On Saturday morning, marathon wheelchair racer Paul Erway, who began his racing career in the aftermath of one major accident, then continued it following another one, will give what he hopes are uplifting remarks to the audience of therapists about maintaining a positive spirit in the wake of trauma.
“Even if you have a disability, you can still compete in life,” said Erway, a resident of Shelby County. “You can still overcome those challenges – and there can be bumps in the road in life – and you can still make a value of yourself. And the big thing is, the more people you help, you’ll be blessed.”
Erway’s speech at 9:15 a.m., Sept. 16, is titled, “Getting Back on Your Horse,” which is a homage to lessons learned from his childhood and background riding and training horses. It will focus on experiencing a setback or accident and the “unbelievable ride you can take” when you overcome your fears and move forward from it, Erway said.
Erway’s first accident came in 1980, three days before his college graduation. He was a backseat passenger during a car wreck in which he suffered three shattered vertebrae and was paralyzed from the chest down.
A year later, after a period of grief and depression, a friend from college challenged him to a 100-yard wheelchair race.
Erway lost the race, “but that kind of got the fire burning again,” he said, “I said, ‘If I’m going to be in this chair, I’m going to push it as fast as I can.’”
He began getting involved in wheelchair races on the track and the road and started traveling to events. Though he was never able to qualify for the Paralympics, he did compete in the world championships in Europe and has raced in a marathon in Japan.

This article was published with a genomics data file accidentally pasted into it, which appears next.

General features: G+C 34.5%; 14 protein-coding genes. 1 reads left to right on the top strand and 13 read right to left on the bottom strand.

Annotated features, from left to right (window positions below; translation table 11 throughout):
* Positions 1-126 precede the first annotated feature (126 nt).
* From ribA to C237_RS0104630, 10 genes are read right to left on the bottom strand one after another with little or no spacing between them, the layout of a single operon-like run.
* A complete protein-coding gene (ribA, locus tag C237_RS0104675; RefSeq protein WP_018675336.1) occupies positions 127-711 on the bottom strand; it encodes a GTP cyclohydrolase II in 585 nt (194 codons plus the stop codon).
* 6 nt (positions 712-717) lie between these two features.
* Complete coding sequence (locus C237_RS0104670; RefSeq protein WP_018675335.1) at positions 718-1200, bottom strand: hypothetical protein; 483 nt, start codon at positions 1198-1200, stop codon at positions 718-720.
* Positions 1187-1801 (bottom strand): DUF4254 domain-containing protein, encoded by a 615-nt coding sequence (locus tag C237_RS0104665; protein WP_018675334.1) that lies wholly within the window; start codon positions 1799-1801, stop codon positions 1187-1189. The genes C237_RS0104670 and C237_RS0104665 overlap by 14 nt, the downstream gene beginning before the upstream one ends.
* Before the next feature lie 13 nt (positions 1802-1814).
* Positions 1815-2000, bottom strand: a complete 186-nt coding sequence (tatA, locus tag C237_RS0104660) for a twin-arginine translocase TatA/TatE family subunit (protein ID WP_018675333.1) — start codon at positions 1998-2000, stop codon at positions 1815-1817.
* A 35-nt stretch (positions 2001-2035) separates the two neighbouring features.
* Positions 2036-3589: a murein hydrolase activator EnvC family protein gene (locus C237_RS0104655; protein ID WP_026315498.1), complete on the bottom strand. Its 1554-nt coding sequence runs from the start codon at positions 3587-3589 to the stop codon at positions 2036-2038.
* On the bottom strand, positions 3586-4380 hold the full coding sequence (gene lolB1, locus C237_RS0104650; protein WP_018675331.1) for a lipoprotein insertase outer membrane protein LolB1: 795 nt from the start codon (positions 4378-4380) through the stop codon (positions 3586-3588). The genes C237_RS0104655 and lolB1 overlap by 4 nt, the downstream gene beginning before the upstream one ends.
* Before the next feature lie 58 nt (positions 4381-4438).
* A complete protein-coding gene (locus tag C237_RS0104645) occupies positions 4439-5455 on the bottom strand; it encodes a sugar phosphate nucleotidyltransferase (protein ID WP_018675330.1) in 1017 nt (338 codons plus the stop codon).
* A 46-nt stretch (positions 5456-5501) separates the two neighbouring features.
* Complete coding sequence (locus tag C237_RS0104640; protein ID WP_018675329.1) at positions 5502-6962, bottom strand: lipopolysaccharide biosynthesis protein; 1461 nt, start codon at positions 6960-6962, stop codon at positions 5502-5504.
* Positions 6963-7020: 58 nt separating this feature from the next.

In 2006, he had another terrible accident. While on a wheelchair training ride on a country road, Erway’s chair got off balance and collided with a pickup truck. Erway suffered multiple broken bones, and because it occurred on a 94-degree day, his back was severely burned while he lay on the asphalt.
He made his way back on the road, however, and achieved, remarkably, a goal of completing 50 marathons in 50 states and 50 weeks in 2013.
Erway said he thinks his experience and message can relate to everyone, regardless of whether they’ve had an accident or not.
“You can learn to get back into things that make you struggle, make you try to achieve because everybody goes through those levels of depression, whether it’s (after) the loss of a job or the loss of a loved one. You have to pick yourself up and get going again.”
In addition to his racing, Erway has also devoted his professional career to finding solutions to help disabled people. He’s a rehab products consultant for Superior Van and Mobility, which makes modifications to vehicles for disabled drivers.
He’s involved with mentor programs for the Christopher and Dana Reeve Foundation and local hospitals, and he’s affiliated with multiple organizations dedicated to nerve and spinal cord causes.